“The e-buyer today is really moving the market,” said Gallagher. But he didn’t quite say how. He did note that “power buyers” were very dedicated to their personal devices and had largely abandoned their PCs. And the power buyer, whether a 44-year-old woman or a guy wearing nothing but his underwear in a dark room compulsively hitting a one click button, was different from the core e-textbook buyer, who is a 23-year-old male grad student (or distance learner) who was more likely to pirate than underclassmen and who purchased 17% of his textbooks in “e.” (Wild stab in the dark, but I’m guessing that Gallagher didn’t attend a lot of raves back in the day.) This textbook buyer, whoever she may be, does not have a clear sense of download. Unlike ebooks, there are certain barriers with e-textbooks — namely the fact that e-textbooks cannot compete with physical textbooks — that prevent the e-textbook from growing. It wasn’t a surprise to learn that the laptop (51%) and the desktop (20%) reflect the top shares of the e-textbook market, with dedicated devices not really fitting the bill. Students want highlighting, note taking, and searchability. But the e-textbook market isn’t giving it to them. 75% of students still want the physical textbook.
But on the trade front, Kindle is the dominant source, still growing in market share. It is estimated that Kindle reflects about 65% of the ebook market. Dedicated e-readers have replaced the PC, which was once the #1 device for the ebook market in 2009.
Gallagher presented some interesting stats on price. For both ebooks and e-textbooks, price comes in as the sixth most compelling reason (behind portability and convenience) for why people purchase them. Topping the wishlist of wants on ebooks? “Give or lend ebook after you’re one with it.” This suggests very highly that present DRM factors are not the way to win your customers. What was especially interesting about Gallagher’s presentation is that the Kindle has only just recently reached a 50% customer satisfaction rate. And the Nook hasn’t made that much of a customer satisfaction dent at all. Gallagher didn’t elaborate on whether this was the tendency for customers to complain or a closet loathing for portable readers. But as he put it, “We still haven’t delivered the ultimate experience for the consumer if they’re not operating over 50%.” (One also wonders how e-readers would stack up against smartphones. This seems like a pivotal customer satisfaction comparison to run if one is to talk about being in “the e-book era.”)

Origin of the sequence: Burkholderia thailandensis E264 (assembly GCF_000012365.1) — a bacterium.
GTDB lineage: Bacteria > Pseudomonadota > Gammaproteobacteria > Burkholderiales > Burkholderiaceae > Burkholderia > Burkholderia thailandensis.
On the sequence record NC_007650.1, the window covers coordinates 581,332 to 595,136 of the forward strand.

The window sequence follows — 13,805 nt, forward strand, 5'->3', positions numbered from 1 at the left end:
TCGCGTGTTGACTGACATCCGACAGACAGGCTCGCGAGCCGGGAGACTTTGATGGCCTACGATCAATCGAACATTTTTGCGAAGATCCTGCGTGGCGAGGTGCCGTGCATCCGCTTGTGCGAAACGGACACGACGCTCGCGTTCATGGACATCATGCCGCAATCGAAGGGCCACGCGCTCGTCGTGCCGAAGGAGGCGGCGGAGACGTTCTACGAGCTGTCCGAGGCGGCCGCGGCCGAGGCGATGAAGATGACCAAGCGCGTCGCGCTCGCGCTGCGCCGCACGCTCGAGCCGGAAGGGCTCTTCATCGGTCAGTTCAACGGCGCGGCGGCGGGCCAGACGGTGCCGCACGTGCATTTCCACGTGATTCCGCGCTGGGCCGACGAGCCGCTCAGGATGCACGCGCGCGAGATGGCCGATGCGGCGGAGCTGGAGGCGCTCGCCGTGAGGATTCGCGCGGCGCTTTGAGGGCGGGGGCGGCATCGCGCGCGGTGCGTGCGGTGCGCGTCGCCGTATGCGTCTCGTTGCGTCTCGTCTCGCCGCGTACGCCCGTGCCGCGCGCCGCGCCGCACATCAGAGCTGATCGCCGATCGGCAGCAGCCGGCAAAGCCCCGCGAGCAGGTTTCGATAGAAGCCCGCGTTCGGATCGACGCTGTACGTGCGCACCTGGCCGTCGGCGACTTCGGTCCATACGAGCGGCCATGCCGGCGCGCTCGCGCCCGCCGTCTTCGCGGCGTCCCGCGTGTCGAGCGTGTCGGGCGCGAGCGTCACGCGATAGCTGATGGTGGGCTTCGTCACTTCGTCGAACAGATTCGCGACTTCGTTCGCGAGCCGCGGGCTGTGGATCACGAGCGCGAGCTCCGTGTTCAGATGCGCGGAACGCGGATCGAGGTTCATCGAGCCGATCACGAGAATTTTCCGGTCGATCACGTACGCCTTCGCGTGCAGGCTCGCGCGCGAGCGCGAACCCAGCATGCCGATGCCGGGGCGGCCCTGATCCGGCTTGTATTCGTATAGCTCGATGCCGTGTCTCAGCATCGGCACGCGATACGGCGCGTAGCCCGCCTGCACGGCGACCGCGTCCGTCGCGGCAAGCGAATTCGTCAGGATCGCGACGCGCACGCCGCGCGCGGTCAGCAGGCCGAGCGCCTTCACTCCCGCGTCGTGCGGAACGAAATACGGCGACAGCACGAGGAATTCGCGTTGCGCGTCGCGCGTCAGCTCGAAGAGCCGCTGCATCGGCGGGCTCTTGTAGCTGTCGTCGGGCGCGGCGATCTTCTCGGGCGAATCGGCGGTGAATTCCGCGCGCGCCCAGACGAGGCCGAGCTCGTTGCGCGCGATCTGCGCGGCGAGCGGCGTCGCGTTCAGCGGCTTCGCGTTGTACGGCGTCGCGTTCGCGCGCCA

Gallagher brought up “digital fatigue” as one explanation for the poor performance of e-textbooks. “They are continually wired in their lives,” he said. “Many are indicating they just don’t want to go there with books.” On the other hand, another slide informed the audience that it was “too early to tell” about the effect that digital fatigue is having.
While some “power buyers” were still buying print books, the numbers suggested that 45% of “power buyers” were buying a decreased number of hardcovers and 50% were buying a decreased number of paperbacks. If this sounds gloomy for print acolytes, the other side of the coin is that ebooks have greatly helped to expand the total market. Gallagher didn’t have specific numbers or dollar figures on this front to offer. I presume that one will have to cough up the dough to buy his report. But near his conclusion, he did say, “We need to understand which part of the market we’re really talking about. Are we focusing on the right power buyer?” That’s a good question. But if a “power buyer” is such a plastic idea, shouldn’t the ebook industry focus on solidifying that before talking about “focus?” Especially when it comes from a guy who claimed that authors can “manage their own destiny” online. While Gallagher’s data was mostly useful, I felt at times that the audience was collectively reading a Choose Your Own Adventure novel rather than seriously considering the future of publishing.